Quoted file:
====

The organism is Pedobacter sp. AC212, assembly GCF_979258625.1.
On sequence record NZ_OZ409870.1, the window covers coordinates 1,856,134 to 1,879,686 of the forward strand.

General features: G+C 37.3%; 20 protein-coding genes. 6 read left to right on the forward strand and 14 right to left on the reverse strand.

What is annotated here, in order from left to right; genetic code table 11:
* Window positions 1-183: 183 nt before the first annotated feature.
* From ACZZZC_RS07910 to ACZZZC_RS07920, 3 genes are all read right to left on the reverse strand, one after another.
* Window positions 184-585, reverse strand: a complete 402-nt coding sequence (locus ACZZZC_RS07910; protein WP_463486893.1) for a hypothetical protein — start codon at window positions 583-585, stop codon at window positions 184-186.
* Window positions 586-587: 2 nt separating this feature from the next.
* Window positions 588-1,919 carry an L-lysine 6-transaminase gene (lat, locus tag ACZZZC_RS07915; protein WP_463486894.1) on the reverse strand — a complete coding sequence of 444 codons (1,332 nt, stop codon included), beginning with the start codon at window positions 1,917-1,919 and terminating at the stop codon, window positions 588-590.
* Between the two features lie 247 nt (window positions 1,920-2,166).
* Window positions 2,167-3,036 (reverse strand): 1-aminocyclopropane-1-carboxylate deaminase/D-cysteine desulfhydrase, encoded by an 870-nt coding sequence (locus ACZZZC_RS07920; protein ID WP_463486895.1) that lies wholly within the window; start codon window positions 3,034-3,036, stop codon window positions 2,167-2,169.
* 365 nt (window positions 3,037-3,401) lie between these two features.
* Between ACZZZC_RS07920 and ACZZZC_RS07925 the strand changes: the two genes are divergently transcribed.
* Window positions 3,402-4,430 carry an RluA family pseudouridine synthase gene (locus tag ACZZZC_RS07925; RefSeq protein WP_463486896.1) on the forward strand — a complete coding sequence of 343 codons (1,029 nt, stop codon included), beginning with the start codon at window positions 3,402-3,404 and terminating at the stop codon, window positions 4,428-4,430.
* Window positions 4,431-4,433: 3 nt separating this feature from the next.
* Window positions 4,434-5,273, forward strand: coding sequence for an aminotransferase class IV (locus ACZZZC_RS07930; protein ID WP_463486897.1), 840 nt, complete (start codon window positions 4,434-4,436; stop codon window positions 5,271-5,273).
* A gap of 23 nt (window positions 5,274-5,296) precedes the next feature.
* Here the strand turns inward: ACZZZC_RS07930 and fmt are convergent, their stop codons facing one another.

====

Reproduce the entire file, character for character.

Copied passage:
The organism is Pedobacter sp. AC212, assembly GCF_979258625.1.
On sequence record NZ_OZ409870.1, the window covers coordinates 1,856,134 to 1,879,686 of the forward strand.

General features: G+C 37.3%; 20 protein-coding genes. 6 read left to right on the forward strand and 14 right to left on the reverse strand.

What is annotated here, in order from left to right; genetic code table 11:
* Window positions 1-183: 183 nt before the first annotated feature.
* From ACZZZC_RS07910 to ACZZZC_RS07920, 3 genes are all read right to left on the reverse strand, one after another.
* Window positions 184-585, reverse strand: a complete 402-nt coding sequence (locus ACZZZC_RS07910; protein WP_463486893.1) for a hypothetical protein — start codon at window positions 583-585, stop codon at window positions 184-186.
* Window positions 586-587: 2 nt separating this feature from the next.
* Window positions 588-1,919 carry an L-lysine 6-transaminase gene (lat, locus tag ACZZZC_RS07915; protein WP_463486894.1) on the reverse strand — a complete coding sequence of 444 codons (1,332 nt, stop codon included), beginning with the start codon at window positions 1,917-1,919 and terminating at the stop codon, window positions 588-590.
* Between the two features lie 247 nt (window positions 1,920-2,166).
* Window positions 2,167-3,036 (reverse strand): 1-aminocyclopropane-1-carboxylate deaminase/D-cysteine desulfhydrase, encoded by an 870-nt coding sequence (locus ACZZZC_RS07920; protein ID WP_463486895.1) that lies wholly within the window; start codon window positions 3,034-3,036, stop codon window positions 2,167-2,169.
* 365 nt (window positions 3,037-3,401) lie between these two features.
* Between ACZZZC_RS07920 and ACZZZC_RS07925 the strand changes: the two genes are divergently transcribed.
* Window positions 3,402-4,430 carry an RluA family pseudouridine synthase gene (locus tag ACZZZC_RS07925; RefSeq protein WP_463486896.1) on the forward strand — a complete coding sequence of 343 codons (1,029 nt, stop codon included), beginning with the start codon at window positions 3,402-3,404 and terminating at the stop codon, window positions 4,428-4,430.
* Window positions 4,431-4,433: 3 nt separating this feature from the next.
* Window positions 4,434-5,273, forward strand: coding sequence for an aminotransferase class IV (locus ACZZZC_RS07930; protein ID WP_463486897.1), 840 nt, complete (start codon window positions 4,434-4,436; stop codon window positions 5,271-5,273).
* A gap of 23 nt (window positions 5,274-5,296) precedes the next feature.
* Here the strand turns inward: ACZZZC_RS07930 and fmt are convergent, their stop codons facing one another.